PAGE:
There are many video conferencing tools out there. Go for the one with reliable screen sharing and video quality like Zoom and Microsoft teams.
2. Happen every day at the same time
The video standups should take place at the same time every day. It is generally a good idea to have the meeting at the start of the day so that everyone knows what the day holds. It can also help strengthen its ritual power.
3. Assign a weekly meeting lead
The daily standup should have a leader in to run the meeting smoothly and in an orderly manner.
4. Keep it focused
A common pitfall in video meetings is that sometimes members tend to deviate from the work and diverge into sidebar conversations. It is the responsibility of the meeting lead to keep the standup focused on important issues.
5. Use Parking Lot Technique
Companies like Hotjar use the Parking lot technique in which they hold meetings that serve as outlets for sidebar conversations. It is vital to give your team time and space for the much-needed human connection. Then they will be less likely to go off topic during standups.
Mix it up
Although many remotes shift to asynchronous meetings, a few of them use video meetings weekly.
According to Gitlab, “A strategic balance between synchronous and asynchronous communication is useful for achieving maximum efficiency.”
These video calls’ primary focus could be building relationships and growing a great team culture or discussing ideas in a detailed manner.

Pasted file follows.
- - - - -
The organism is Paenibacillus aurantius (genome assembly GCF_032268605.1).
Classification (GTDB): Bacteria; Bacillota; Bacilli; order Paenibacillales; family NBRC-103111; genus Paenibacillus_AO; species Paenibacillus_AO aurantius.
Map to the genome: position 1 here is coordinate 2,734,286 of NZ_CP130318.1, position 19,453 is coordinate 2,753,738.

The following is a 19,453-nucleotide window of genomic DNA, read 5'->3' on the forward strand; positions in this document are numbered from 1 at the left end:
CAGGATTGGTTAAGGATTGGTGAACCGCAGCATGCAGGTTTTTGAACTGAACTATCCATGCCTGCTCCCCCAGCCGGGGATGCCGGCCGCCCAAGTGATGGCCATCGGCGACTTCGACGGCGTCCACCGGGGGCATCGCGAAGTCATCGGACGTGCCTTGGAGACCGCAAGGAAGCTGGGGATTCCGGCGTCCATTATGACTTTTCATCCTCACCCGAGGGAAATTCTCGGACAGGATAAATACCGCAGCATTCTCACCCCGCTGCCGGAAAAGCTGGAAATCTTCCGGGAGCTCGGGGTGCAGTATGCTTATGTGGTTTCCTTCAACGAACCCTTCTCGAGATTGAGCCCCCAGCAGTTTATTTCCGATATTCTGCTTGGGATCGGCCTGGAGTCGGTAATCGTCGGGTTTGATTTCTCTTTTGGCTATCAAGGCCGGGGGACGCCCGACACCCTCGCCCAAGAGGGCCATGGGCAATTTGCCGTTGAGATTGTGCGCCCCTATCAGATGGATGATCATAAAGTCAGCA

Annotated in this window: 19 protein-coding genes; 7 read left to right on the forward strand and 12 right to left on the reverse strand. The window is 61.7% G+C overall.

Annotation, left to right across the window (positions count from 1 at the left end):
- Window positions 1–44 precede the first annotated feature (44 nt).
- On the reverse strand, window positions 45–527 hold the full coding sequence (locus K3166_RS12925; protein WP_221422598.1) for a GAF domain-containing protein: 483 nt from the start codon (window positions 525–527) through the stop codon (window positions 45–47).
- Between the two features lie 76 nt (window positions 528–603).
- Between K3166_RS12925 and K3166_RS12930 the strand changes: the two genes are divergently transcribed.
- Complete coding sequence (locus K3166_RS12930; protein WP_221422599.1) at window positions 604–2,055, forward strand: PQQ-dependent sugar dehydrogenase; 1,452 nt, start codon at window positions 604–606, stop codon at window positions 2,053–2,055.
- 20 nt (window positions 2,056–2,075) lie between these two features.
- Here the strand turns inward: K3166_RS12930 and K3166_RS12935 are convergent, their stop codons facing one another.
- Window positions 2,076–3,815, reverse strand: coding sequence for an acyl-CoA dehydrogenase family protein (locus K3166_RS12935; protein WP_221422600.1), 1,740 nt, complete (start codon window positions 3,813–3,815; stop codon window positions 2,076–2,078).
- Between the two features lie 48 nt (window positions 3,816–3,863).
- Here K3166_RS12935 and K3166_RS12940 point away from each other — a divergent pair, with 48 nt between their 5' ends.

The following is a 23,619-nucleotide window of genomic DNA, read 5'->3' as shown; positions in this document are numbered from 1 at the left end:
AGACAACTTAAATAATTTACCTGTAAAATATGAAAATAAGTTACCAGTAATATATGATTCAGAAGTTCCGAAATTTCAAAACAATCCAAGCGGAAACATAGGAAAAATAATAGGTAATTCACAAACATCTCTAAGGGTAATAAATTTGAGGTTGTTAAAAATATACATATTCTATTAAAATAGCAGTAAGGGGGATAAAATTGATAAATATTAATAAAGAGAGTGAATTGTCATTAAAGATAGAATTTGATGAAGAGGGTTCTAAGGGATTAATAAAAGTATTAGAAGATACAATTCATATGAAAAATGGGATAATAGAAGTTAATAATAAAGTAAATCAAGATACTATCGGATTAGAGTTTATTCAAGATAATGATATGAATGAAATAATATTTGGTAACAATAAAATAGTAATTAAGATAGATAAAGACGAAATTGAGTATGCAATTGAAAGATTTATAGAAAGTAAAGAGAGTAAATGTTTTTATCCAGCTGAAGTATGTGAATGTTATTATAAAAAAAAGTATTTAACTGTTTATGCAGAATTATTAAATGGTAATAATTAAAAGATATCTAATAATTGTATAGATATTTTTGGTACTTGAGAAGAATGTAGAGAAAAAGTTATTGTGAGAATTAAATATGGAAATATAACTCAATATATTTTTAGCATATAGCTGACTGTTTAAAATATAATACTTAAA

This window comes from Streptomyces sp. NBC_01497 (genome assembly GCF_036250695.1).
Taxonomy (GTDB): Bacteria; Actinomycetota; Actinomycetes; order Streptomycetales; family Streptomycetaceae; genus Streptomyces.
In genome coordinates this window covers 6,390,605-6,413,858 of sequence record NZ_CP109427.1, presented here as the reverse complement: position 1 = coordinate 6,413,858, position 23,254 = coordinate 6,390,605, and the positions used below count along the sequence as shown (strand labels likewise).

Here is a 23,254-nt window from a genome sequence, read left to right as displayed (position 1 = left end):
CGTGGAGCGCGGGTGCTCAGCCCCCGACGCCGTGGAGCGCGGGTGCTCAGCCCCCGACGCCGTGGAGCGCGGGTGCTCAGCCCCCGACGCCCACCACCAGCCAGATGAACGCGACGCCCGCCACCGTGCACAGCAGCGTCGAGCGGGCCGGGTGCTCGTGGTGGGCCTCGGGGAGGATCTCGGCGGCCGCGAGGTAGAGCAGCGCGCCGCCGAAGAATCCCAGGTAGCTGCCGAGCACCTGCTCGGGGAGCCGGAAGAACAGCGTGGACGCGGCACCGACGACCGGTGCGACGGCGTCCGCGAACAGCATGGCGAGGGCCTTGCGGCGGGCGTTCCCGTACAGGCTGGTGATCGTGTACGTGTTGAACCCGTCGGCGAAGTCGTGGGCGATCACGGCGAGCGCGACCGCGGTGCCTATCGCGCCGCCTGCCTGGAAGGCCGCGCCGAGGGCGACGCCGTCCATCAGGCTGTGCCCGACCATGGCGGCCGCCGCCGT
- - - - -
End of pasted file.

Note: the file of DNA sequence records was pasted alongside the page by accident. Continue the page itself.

Teams also use Slack Standups for video meeting preparation. This allows the team to focus on the most critical tasks during the video conference.
Use a Standard Set of Daily Standup Questions
To make the standup meetings effective, it is important to use a standard set of daily scrum questions in the scrum guide.
Regardless of whether you are adopting asynchronous or synchronous mode, the best scrum meetings consist of members answering a standard set of questions.
The team members already know what information they are expected to share. So, they can prepare accordingly.
There are three traditional scrum questions:
1. What did I do yesterday?
Team members share what they accomplish since the last scrum meeting. Members should focus on deliverables, which helps the team to get closer to their goal.
2. What are my plans for today?
Members share their plans and goals for that day. This helps the team understand the work that is still left.
It is important to keep the sprint goal in mind while answering this question so that everyone remains on track.
3. Are there any obstacles?
If you are facing any problems regarding the project, your team members should know about it asap. These are the problems that can halt your team’s velocity and progress.